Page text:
Mechanical reliability and safety of the HV Battery

The evaluation of mechanical reliability and safety of HV batteries was mainly done by the OBELICS partners Bosch und Fraunhofer LBF. Primary goal is the deeper understanding of the battery behavior during field relevant vibration loads, while the secondary goal is a tailor-made implementation of a novel probabilistic FMEA for battery systems. Therefore, a measurement campaign was initialized with a Fiat 500e battery system supplied by Bosch. The battery contains 97 electrically connected battery cells arranged in five and six cell modules. The total mass of the battery system is about 270 kg. The scalable tests were performed in a multi-axial test rig with climatic chamber available at the LBF Fraunhofer Darmstadt.
The motivation for this research is to determine the transfer function between the fixture points of the battery and several areas in the interior, especially the housings of the cell packs. For this purpose, a total of 8 tri-axial MEMS accelerometers, which are built inhouse at Fraunhofer LBF, and 10 strain gauges have been positioned inside the battery. The battery is then attached to the testing fixture developed to hold it in position during measurement tests. In addition to these sensors, there are reference accelerometers (accelerometers used to monitor tests) placed adjacent to mounting positions (outside) of the battery, and at positions similar to measurement drives to gather data. The tests are performed at the multi-physical testing environment in Fraunhofer LBF, which consists of a multi-axis shaker table (MAST), a vehicle energy system (VES) and a climatic chamber (CC), as shown in figure 1.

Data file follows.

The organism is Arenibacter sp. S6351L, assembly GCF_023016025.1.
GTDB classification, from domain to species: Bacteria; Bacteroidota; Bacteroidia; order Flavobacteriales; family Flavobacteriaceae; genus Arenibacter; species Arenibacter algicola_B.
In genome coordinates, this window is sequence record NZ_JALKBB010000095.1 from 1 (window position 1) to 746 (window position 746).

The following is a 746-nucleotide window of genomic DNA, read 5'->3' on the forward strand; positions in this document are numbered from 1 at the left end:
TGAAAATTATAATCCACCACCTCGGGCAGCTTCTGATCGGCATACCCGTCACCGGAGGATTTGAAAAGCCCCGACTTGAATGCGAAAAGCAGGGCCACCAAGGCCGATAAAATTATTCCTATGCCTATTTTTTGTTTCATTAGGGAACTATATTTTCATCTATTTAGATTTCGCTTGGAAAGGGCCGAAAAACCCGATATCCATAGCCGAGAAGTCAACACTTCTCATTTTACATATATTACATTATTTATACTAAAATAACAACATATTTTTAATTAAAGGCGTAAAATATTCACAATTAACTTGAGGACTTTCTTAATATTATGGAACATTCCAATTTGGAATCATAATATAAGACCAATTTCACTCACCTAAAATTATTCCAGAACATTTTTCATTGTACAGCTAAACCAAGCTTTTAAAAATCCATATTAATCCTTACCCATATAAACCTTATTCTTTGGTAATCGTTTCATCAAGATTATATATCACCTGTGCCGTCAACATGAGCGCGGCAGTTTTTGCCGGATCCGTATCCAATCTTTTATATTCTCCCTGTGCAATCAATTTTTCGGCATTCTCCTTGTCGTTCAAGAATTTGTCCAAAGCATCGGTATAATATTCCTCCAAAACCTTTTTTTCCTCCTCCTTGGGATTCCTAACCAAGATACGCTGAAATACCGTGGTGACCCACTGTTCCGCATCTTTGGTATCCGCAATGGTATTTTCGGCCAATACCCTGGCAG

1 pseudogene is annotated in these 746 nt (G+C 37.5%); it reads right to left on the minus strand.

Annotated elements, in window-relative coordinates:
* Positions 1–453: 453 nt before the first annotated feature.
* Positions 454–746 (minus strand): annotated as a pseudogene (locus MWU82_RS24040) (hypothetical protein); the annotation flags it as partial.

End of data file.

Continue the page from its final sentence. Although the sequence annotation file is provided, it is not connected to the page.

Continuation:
Figure 1

In order to gain the excitation data for the test stand, test track drive measurements were made using a fiat 500e with sensors on the fixing positions of the battery and on the suspension system. The car was driven on a test track which consists of a series of bumps at various speeds (20 km/h, 30 km/h and 50 km/h). These data were the applied to the test stand, and the acceleration data on the specified points in the battery were monitored throughout.
In below figure 2, a comparison between the actual measured accelerations and international standard ISO 12405 is shown.

Figure 2

We learn from these measurements that the excitation of internal components in the battery system can be highly exaggerated compared to the introduced profile on the mounting points. Consequently, the load profile for a single component test (e.g. battery module) must be exceeded when compared to the global vibration profile, when just a single component should be tested (e.g. a single battery module). The probability for an underestimation of the vibration profile by using the global vibration profile for battery components is quite high.
In the last period of the OBELICS project, the focus will be on converting this information into a failure rate estimation, which is necessary for the desired quantitative reliability evaluation. As shown in below figure 3, a quantitative failure rate value (FIT = Failure in Time) will be introduced into the novel probabilistic FMEA (probFMEA) developed within the project, combining failure rates from different domains within the entire power train to an overall system reliability value.

Figure 3